All great medical advances owe some degree of their success to sacrifice. Donated organs give us a better understanding of our body’s processes, clinical trials for treatments require human test subjects and surgery would never have been created without someone putting their life on the line in the name of science. As risky as they can be, experiments are a prerequisite for progress.
However, these discoveries are often riddled with questionable conduct by the researchers, and over the years, people of color have been disproportionately affected by inhumane experiments. James Marion Sims, who is known as the father of gynecology, developed techniques for surgery by operating on enslaved women. He refused to use anesthesia, claiming that African Americans could not feel pain.
Richard Pearson Strong, a Harvard University professor and researcher, traveled to the Philippines in 1906 to study the effects of tropical diseases. He injected 24 prisoners with a cholera vaccine without their consent. However, the vaccines had been contaminated with traces of the Bubonic Plague, and 13 of the men died.
In 1932, the government began a now-infamous experiment known as the Tuskegee Syphilis Study. Nearly 600 African American men applied to a government-funded program that promised treatment for “bad blood,” a blanket term for rheumatism and a variety of other conditions. The majority of the men were poor, with no access to healthcare, and in return for their participation they were offered free meals, physicals and burial insurance.
Of the 600 men in the study, 399 were diagnosed with syphilis. However, the doctors never revealed this diagnosis to the patients, denying them treatment in order to study the effects of the disease. The doctors not only refused to treat their patients even after a cure was discovered, but they actively prevented patients from seeking care elsewhere. The experiment lasted from 1932 until 1972, and resulted in at least 128 deaths. At least 40 wives were also infected, and 19 children were born with the disease. It took the U.S. government until 1997 to apologize for the 40-year study.
Henrietta Lacks, an African American cancer patient whose cells were taken, reproduced and experimented on without her knowledge or consent, died a poor tobacco farmer in 1951. Her cells were replicated trillions of times, and helped develop the polio vaccine, gene mapping and chemotherapy. In fact, her cells are still widely used by research institutions to this day. However, her family was never compensated, and consequently remained poor, often struggling to access the very treatments that Henrietta’s cells made possible.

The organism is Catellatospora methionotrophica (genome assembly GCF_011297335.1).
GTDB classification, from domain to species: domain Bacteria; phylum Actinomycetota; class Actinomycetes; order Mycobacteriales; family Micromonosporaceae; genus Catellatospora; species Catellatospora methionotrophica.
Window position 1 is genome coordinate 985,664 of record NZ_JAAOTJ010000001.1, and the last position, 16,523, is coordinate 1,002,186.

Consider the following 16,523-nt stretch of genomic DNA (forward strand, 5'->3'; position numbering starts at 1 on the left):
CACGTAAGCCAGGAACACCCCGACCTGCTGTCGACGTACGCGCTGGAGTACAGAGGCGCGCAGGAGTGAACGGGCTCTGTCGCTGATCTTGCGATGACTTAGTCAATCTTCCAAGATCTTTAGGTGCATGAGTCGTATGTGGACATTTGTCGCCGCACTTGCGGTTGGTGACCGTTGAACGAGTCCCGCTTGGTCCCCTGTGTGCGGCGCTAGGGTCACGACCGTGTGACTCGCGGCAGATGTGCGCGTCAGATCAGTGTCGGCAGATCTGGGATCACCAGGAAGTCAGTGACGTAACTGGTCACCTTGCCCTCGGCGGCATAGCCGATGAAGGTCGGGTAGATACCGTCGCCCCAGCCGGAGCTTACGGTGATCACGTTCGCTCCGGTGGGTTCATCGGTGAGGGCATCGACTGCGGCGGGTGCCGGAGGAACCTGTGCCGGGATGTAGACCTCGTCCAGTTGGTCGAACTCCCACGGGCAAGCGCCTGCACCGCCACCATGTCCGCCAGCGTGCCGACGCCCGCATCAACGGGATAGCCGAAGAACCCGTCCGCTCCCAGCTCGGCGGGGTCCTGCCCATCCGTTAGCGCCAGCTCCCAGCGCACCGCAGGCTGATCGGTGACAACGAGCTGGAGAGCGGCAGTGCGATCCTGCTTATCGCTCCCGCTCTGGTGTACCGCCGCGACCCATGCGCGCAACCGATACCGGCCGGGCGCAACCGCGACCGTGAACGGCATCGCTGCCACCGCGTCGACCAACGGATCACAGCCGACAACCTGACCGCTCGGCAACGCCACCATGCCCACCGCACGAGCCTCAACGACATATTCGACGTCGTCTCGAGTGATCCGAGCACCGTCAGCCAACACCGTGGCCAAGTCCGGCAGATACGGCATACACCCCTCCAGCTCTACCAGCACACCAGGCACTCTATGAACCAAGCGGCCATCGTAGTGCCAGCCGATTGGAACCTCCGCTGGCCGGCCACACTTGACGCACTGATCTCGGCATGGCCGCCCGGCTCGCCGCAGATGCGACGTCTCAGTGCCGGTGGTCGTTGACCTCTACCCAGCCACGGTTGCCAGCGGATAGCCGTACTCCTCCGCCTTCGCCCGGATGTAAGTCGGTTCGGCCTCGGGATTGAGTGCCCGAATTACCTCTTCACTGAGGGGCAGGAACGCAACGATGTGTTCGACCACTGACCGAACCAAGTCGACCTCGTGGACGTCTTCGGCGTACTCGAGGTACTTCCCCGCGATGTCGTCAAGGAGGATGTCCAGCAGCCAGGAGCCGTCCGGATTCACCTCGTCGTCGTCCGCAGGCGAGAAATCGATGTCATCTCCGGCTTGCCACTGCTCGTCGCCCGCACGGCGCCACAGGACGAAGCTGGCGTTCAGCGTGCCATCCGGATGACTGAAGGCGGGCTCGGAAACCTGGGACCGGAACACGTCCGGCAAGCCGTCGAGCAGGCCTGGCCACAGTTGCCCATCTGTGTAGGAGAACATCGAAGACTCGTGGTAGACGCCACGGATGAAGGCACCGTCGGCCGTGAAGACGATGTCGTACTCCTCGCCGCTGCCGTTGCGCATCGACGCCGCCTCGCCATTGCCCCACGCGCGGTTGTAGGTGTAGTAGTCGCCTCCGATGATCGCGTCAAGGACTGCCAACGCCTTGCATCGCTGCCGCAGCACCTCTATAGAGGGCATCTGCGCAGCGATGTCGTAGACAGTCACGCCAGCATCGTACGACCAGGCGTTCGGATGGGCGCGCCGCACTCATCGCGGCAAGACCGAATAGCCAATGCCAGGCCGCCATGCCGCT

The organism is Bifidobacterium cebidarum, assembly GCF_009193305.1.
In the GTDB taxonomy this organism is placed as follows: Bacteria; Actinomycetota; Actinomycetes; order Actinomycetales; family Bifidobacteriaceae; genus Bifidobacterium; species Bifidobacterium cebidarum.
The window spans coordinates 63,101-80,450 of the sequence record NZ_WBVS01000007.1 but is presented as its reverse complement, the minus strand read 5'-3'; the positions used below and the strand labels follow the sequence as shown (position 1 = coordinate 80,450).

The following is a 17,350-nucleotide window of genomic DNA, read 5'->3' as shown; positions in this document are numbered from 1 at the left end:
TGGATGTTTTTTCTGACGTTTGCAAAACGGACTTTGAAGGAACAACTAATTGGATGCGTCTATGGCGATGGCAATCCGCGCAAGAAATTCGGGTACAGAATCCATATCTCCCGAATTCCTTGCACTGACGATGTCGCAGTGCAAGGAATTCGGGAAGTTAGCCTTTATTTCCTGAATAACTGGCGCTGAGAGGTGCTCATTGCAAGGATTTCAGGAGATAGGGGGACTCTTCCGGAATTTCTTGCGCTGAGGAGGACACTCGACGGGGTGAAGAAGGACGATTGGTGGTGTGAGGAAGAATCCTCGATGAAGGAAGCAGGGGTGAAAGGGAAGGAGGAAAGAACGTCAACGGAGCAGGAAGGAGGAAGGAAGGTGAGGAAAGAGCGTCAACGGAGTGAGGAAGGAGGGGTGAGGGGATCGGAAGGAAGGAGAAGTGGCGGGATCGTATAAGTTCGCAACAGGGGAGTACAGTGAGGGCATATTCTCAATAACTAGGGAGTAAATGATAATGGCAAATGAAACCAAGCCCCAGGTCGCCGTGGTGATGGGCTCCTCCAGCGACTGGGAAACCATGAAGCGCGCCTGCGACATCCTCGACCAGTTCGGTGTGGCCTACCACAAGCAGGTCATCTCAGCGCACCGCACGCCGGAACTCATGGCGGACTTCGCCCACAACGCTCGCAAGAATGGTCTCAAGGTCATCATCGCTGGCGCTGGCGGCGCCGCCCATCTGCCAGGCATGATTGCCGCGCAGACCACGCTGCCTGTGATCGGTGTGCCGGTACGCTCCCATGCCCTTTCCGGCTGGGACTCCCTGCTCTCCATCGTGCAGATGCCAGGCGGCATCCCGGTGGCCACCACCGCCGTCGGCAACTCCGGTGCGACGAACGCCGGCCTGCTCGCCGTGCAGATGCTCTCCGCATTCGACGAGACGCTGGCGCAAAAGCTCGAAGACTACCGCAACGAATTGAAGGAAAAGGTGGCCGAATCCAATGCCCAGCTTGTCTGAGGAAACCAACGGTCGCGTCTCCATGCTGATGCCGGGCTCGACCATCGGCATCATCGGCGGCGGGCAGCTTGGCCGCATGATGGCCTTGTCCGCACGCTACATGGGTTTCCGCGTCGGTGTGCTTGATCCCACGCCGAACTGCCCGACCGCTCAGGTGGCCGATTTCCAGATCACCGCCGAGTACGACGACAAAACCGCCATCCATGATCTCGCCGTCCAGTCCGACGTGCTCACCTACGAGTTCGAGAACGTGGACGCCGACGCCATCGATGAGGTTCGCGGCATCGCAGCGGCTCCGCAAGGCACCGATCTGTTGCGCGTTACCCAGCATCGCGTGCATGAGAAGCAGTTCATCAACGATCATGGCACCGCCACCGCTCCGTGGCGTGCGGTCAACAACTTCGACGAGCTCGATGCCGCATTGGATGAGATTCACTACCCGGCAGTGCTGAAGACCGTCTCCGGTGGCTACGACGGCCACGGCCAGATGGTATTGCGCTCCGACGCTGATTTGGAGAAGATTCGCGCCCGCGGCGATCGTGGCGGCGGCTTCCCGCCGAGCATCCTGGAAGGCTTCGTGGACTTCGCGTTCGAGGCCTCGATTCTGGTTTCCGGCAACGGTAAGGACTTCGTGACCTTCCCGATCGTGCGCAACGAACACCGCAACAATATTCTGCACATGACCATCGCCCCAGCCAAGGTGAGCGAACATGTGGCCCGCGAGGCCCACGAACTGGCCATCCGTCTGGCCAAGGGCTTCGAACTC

These discoveries are often riddled with questionable conduct by the researchers, and over the years, people of color have been disproportionately affected by inhumane experiments.
Stories like these are the reason that explicit, informed consent is imperative for conducting research ethically. Too often researchers have exploited the ignorance, poverty and blind trust of patients in the name of science. Despite the good that has come from these discoveries, the repercussions of unethical research practices can last for decades. The Tuskegee story, for example, led the African American community to use the health care system at much lower rates than before out of distrust of doctors. This contributed to a disparity in health and mortality rates between African Americans and Caucasians that remains to this day.
We’ve come very far as a country in terms of race and race relations, but stories like these remind us how very far we still have to go. Even in modern times, the lives of people of color are regarded as less valuable than the lives of Caucasians. It becomes apparent in routine traffic stops of law-abiding citizens that end in gunshots. We see it in the disparity between hurricane relief efforts in Houston and Puerto Rico. We can hear it when the President of the United States tells the world that he would prefer immigrants from Scandinavia over those from Africa. And we are reminded once again when we hear people ask why we still need to honor the history of America’s nonwhite citizens.
Understanding what it’s like to live as a person of color in America means confronting certain ugly truths about our country’s history. And the first step in embracing our country’s identity as a multicultural and multiethnic haven is to recognize the mistakes and wrongdoing of our past and aim to amend them.
Art by Hana Morita